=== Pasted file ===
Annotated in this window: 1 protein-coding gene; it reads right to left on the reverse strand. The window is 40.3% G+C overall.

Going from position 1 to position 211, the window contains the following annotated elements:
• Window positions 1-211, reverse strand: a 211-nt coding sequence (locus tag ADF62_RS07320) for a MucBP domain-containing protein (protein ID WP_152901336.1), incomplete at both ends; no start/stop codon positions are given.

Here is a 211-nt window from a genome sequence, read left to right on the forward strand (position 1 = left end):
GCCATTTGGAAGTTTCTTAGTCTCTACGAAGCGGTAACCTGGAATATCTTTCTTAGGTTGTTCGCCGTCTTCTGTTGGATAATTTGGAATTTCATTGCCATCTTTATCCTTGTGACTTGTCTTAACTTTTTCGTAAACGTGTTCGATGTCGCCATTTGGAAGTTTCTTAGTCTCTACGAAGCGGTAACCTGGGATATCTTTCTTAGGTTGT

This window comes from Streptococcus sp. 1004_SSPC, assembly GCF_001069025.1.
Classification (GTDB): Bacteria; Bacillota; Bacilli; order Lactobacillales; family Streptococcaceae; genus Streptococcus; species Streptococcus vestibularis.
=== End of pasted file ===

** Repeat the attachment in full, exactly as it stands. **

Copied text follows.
Annotated in this window: 1 protein-coding gene; it reads right to left on the reverse strand. The window is 40.3% G+C overall.

Going from position 1 to position 211, the window contains the following annotated elements:
• Window positions 1-211, reverse strand: a 211-nt coding sequence (locus tag ADF62_RS07320) for a MucBP domain-containing protein (protein ID WP_152901336.1), incomplete at both ends; no start/stop codon positions are given.

Here is a 211-nt window from a genome sequence, read left to right on the forward strand (position 1 = left end):
GCCATTTGGAAGTTTCTTAGTCTCTACGAAGCGGTAACCTGGAATATCTTTCTTAGGTTGTTCGCCGTCTTCTGTTGGATAATTTGGAATTTCATTGCCATCTTTATCCTTGTGACTTGTCTTAACTTTTTCGTAAACGTGTTCGATGTCGCCATTTGGAAGTTTCTTAGTCTCTACGAAGCGGTAACCTGGGATATCTTTCTTAGGTTGT

This window comes from Streptococcus sp. 1004_SSPC, assembly GCF_001069025.1.
Classification (GTDB): Bacteria; Bacillota; Bacilli; order Lactobacillales; family Streptococcaceae; genus Streptococcus; species Streptococcus vestibularis.